‘Waiting In the Corridor of Death’ - Anti-Capital Punishment Groups Indict Iran
A day ahead of the World Day Against the Death Penalty on Saturday, October 10, two human rights organizations have called for an end to capital punishment in Iran, which executes more people than any country except China.
Reporters Without Borders joined the Defenders of Human Rights Center (DHRC) in a statement adding to international and domestic public pressure in recent weeks on the government of the Islamic Republic.
Shirin Ebadi, the Nobel Peace Prize Laureate who lives in exile and is a founding member of DHRC, welcomed the “struggle of Iranians” and asked the international community to “assist in this campaign without delay.” She said there were “30 individuals in Iranian prisons who have been sentenced to death and are waiting in the corridor of death for this inhuman punishment.”
Christophe Deloire, Secretary General of Paris-based Reporters Without Borders, emphasized both legal irregularities in sentencing and the use of capital punishment against prisoners of conscience, including journalists. He referred to “thousands of men and women and more than 20 journalists” executed since the 1979 Iranian revolution after sentences passed “by unfair courts.”
The two rights organizations claim that in the past 20 years “dozens of journalists, bloggers and citizen-journalists” had received the death penalty, and that over 41 years the Islamic Republic has sentenced more journalists to death than any other country. Deloire said that “executing prisoners of conscience, which includes journalists, is the most radical form of suppressing freedom of speech.”
The two organizations have asked social-media users to circulate their views under the hashtag ‘No to Execution’ on Saturday, for World Day Against the Death Penalty to help save the lives of jailed prisoners of conscience, including journalists.
Iran’s execution of Navid Afkari, a 27-year-old wrestling champion, on September 12 sparked a Twitter storm, with millions of posts, against the government as thousands demanded an end to the death penalty. Reporters Without Borders and DHRC are continuing the campaign.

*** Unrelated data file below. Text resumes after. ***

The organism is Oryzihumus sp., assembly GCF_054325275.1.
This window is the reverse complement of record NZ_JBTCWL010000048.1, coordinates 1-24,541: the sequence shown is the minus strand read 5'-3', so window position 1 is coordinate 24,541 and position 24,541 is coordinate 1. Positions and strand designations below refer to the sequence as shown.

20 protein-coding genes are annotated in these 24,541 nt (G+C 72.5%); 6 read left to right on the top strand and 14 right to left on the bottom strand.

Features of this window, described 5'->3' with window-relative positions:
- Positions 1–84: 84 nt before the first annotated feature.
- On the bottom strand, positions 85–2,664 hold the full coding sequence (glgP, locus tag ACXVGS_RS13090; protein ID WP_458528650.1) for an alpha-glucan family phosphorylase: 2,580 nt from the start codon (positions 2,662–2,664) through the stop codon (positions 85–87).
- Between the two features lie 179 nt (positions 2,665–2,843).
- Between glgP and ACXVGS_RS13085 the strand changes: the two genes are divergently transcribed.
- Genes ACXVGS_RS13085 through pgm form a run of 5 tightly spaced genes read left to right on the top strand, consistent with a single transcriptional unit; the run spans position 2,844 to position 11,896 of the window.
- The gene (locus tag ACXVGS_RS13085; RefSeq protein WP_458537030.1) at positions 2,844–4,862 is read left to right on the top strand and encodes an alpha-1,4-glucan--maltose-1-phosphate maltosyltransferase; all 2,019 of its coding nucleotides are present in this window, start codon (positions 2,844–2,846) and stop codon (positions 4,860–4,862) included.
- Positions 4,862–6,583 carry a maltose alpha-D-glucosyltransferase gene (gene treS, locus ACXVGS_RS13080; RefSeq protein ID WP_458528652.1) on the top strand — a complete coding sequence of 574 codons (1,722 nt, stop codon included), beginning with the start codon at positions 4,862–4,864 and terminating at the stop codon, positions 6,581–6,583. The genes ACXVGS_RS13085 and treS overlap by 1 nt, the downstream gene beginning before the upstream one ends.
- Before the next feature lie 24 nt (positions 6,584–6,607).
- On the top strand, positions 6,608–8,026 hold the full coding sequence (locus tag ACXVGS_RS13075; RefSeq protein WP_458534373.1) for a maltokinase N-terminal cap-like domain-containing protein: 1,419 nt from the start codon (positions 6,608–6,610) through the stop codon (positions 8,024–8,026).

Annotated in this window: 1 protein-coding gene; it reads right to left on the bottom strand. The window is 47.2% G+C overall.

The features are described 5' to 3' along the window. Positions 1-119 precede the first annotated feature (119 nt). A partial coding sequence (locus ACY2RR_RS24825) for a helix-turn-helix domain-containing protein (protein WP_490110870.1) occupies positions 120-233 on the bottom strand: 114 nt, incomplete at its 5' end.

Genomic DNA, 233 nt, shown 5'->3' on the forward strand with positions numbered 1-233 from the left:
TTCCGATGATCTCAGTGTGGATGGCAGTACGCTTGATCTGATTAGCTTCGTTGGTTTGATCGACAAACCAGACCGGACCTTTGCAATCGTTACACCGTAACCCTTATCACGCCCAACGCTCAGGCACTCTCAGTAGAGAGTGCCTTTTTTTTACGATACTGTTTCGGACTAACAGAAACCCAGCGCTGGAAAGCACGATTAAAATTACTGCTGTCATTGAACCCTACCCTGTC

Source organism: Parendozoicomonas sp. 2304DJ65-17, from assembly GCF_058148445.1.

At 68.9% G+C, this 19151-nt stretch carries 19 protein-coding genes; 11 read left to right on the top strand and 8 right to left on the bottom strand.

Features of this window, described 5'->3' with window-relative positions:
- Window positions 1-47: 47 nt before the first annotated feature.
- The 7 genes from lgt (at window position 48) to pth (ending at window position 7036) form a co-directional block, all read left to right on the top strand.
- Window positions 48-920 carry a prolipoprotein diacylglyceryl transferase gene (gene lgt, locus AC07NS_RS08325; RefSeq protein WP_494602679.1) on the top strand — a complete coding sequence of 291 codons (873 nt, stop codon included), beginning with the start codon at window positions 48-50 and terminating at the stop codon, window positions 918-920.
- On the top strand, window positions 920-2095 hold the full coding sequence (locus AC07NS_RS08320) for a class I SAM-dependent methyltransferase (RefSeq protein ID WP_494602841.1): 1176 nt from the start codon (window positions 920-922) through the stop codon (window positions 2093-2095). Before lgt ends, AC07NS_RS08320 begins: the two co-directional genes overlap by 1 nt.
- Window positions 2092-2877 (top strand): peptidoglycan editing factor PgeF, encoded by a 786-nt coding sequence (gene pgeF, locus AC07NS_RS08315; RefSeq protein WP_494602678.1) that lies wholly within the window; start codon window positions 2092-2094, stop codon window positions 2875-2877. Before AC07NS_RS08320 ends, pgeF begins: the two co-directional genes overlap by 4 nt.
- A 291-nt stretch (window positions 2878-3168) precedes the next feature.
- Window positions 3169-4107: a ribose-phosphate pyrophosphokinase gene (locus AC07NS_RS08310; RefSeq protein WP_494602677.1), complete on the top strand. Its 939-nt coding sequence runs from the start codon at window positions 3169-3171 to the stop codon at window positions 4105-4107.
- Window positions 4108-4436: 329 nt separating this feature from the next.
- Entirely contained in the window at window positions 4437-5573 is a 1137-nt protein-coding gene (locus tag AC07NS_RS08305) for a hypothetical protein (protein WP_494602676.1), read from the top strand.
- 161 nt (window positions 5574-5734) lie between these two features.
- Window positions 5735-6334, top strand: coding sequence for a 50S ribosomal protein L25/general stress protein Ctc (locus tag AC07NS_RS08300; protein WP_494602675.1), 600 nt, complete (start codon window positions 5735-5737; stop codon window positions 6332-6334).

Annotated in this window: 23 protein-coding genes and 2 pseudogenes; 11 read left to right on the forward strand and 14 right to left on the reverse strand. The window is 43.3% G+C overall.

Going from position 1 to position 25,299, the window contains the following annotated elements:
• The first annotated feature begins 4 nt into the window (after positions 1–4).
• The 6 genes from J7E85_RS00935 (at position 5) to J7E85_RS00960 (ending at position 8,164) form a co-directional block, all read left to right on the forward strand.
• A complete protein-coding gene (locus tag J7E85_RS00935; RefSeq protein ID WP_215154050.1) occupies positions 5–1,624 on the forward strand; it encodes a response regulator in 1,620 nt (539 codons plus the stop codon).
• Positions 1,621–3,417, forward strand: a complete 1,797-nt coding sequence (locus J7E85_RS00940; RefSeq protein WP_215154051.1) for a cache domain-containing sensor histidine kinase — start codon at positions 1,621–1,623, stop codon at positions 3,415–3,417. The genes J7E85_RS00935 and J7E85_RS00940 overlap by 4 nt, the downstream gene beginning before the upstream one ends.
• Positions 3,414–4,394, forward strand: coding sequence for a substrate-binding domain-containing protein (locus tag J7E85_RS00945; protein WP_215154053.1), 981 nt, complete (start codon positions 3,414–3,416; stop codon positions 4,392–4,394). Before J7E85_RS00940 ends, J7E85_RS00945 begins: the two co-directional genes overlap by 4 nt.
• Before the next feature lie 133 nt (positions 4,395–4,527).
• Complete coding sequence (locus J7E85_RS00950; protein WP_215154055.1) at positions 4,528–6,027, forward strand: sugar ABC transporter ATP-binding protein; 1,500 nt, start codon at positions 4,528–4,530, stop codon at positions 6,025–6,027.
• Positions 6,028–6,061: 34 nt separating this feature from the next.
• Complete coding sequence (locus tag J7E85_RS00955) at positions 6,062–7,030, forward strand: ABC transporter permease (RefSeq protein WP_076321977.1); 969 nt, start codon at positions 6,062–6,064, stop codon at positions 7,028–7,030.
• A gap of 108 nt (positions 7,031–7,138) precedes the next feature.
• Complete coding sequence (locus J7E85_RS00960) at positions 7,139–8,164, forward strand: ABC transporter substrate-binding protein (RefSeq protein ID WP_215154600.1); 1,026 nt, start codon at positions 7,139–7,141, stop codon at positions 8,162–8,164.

Their joint statement criticized the interpretation and application of Islamic Sharia in Iran, saying the law prescribes the death penalty for crimes including those related purely to speech. The statement cited the case of Rouhollah Zam, an exiled Iranian journalist lured to Iraq by Iranian intelligence before being abducted, repatriated and given multiple death sentences.
A new report released by the International Federation for Human Rights (FIDH) on Thursday stated that the death penalty in Iran violates fundamental human rights and is inconsistent with international standards. “The unchecked use of the death penalty in Iran is an indelible stain on the country’s human rights record,” said FIDH Secretary-General Adilur Rahman Khan. “The government can make concrete progress towards the abolition of this outdated and brutal practice by simply respecting international treaties to which Iran is bound.”
The FIDH report said that at least 251 people were executed in 2019 and more than 190 people in the first nine months of 2020. Iran has the highest number of executions in the world after China and is one of a handful of countries that execute juveniles. Tehran has always opposed more stringent international treaties banning capital punishment.
An opinion survey in Iran published October 8 found that 70 percent of Iranian oppose the death penalty. Over 85 percent oppose the execution of those under 18.